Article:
Many of the sport hungry viewers joining ITV for eleven days of famine breaking live action from June 1st will assume that the Championship League is a brand new concept. Think again.
By Phil Yates
Since it began on an unseasonably mild and sunny day in late February 2008, this exclusively behind closed doors event, broadcast online around the world, has produced untold drama, still unbroken records, outstanding performances and snooker firsts.
The brainchild of Barry Hearn – pre-dating his reign as WST chairman – was put into operation by two of his invaluable lieutenants at Matchroom Sport, Sharron Tokley and Luke Riches, beginning life in the grandly named baronial hall at Crondon Park Golf Club in rural Essex.
Two tables were installed end to end in a room that normally hosted weddings and, after just a few days of competition, it became apparent that tournament and venue were themselves a marriage made in heaven.
Back then, prior to the utterly transformative, unthinkably successfully Hearn Revolution, professional snooker had soul destroying gaps in its threadbare calendar. Understandably, the players were clamouring for more opportunities to exhibit their skills, and Championship League proved the ultimate nice little Hearner.
Kicking things off behind the microphone were Clive Everton, David Hendon and yours truly. The somewhat cramped location used for commentating on table one was fit for purpose but calling the shots on table two literally required a visit to the loo.
Space was so limited, the only spot on which to perch laptop and/or notes was the actual toilet, with cover down of course. I know what you are thinking, the perfect setting for so much verbal diarrhoea. Guilty as charged.
Battling away in that trailblazing seven-man opening group were two world champions, Mark Williams and Ken Doherty, and five others who now have ranking titles on their c.v. Joe Perry, Ali Carter, Ryan Day, Matthew Stevens and Barry Hawkins.
Day won the group, Perry was the inaugural overall champion, beating Mark Selby 3-1 in the final, but perhaps the chief beneficiary was Carter, the ultimate Championship League stalwart, who after taking part in seven consecutive groups and making 13 centuries, arrived at the Crucible razor sharp and duly reached the World Championship final.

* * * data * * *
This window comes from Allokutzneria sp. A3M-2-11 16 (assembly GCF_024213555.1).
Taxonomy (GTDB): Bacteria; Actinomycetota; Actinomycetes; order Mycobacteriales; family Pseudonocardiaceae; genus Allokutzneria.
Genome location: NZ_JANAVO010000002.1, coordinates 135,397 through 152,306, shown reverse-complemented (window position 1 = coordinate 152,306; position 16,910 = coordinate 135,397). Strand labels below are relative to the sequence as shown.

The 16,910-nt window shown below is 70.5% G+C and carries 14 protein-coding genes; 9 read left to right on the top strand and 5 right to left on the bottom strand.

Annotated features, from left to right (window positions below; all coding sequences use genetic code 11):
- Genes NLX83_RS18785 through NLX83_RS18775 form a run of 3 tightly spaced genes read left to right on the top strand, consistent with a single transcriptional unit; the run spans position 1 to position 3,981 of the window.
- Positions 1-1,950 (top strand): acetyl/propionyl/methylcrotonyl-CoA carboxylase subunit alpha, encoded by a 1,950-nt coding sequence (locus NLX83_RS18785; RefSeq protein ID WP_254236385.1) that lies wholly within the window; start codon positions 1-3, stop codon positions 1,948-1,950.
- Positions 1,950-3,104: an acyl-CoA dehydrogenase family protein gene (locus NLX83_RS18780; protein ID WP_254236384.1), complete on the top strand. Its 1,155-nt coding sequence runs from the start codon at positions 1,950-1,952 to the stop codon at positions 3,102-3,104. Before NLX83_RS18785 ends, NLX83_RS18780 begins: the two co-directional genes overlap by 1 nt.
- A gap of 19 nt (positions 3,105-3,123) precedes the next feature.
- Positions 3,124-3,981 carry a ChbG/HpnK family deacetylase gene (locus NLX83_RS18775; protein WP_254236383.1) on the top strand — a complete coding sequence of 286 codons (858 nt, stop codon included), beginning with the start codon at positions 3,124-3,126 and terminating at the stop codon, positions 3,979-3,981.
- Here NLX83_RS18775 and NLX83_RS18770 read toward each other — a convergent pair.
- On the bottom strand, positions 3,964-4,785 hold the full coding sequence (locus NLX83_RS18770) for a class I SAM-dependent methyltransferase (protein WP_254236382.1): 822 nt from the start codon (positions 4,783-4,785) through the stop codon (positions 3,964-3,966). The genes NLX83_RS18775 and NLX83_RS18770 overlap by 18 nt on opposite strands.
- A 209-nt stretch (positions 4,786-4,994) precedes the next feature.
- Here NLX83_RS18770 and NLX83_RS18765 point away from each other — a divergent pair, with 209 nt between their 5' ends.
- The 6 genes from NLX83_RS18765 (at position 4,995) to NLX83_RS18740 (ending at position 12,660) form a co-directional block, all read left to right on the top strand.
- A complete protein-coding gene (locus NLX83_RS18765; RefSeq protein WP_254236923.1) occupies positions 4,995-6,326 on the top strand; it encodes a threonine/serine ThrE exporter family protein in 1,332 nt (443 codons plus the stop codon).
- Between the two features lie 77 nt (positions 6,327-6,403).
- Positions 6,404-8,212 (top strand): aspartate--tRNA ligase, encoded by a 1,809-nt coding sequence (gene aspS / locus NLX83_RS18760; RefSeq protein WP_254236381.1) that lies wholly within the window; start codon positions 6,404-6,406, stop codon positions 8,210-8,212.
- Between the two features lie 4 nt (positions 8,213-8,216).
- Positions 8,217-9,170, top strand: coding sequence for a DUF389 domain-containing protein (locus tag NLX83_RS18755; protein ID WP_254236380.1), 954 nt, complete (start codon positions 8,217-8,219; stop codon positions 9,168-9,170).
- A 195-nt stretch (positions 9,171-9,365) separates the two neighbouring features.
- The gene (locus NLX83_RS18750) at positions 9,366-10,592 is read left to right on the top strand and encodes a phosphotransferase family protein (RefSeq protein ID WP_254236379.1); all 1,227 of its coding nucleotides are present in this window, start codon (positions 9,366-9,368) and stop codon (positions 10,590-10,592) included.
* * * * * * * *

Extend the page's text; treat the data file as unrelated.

At his press conference, after beating Perry 17-15 in the semi-finals, I asked Ali what role the Championship League had played in his run to snooker’s highest profile match. “It was massive. I can’t tell you just how important. I came here feeling better prepared and more confident than ever before,” he insisted.
As the mass interview broke up, several of the reporters asked me with a bewildered look, ‘What’s this Championship League, then.’ I answered with the relevant information but could just as easily have told them it was one of the most enjoyable events I’ve ever had the privilege of being involved with.
Judd Trump has now captured 27 professional titles. Although he won the 2008 Masters qualifying event, his breakthrough triumph in an event featuring the tour’s cream was the 2009 Championship League.
Shining a bright light on his even brighter potential, Trump rallied from 2-1 down to beat Selby 3-2 in the Winner’s Group final, coming out on top in a vintage tournament which, that year, attracted such cross generation titans as Steve Davis, Stephen Hendry, John Higgins, Ding Junhui and Neil Robertson.
A confirmed Championship League devotee, Trump returned to Crondon Park and lifted the trophy twice more, in 2014 and 2016, on the latter occasion edging Ronnie O’Sullivan 3-2. O’Sullivan fired in a couple of tons during that pulsating contest but didn’t pot a ball in the decider as Trump, thanks primarily to a run of 73, got the last laugh.
The move to the Ricoh Arena was a boon for John Higgins. His wife, Denise, twice sent him to Coventry and on both occasions John returned north of the border clutching the spoils, becoming the only player to successfully defend the title.
Last year, Martin Gould emulated Trump and Higgins as the event’s third multiple winner while the title holder is Scott Donaldson, who beat fellow Scot Graeme Dott 3-0 in the final at another new venue, Leicester’s Morningside Arena, back in March, shortly before lockdown.
It is fair to say that few champions have been required to defend so swiftly.
The opening afternoon at Milton Keynes will deliver the 2,500th match in Championship League history. Inevitably, such a bulk of snooker has generated some extraordinary feats, topped by Neil Robertson in 2014.
Remarkably, even though he was eliminated in Group Five, the heavy scoring Australian constructed 22 century breaks, a record for most centuries by one player in a single event which, unsurprisingly, remains intact.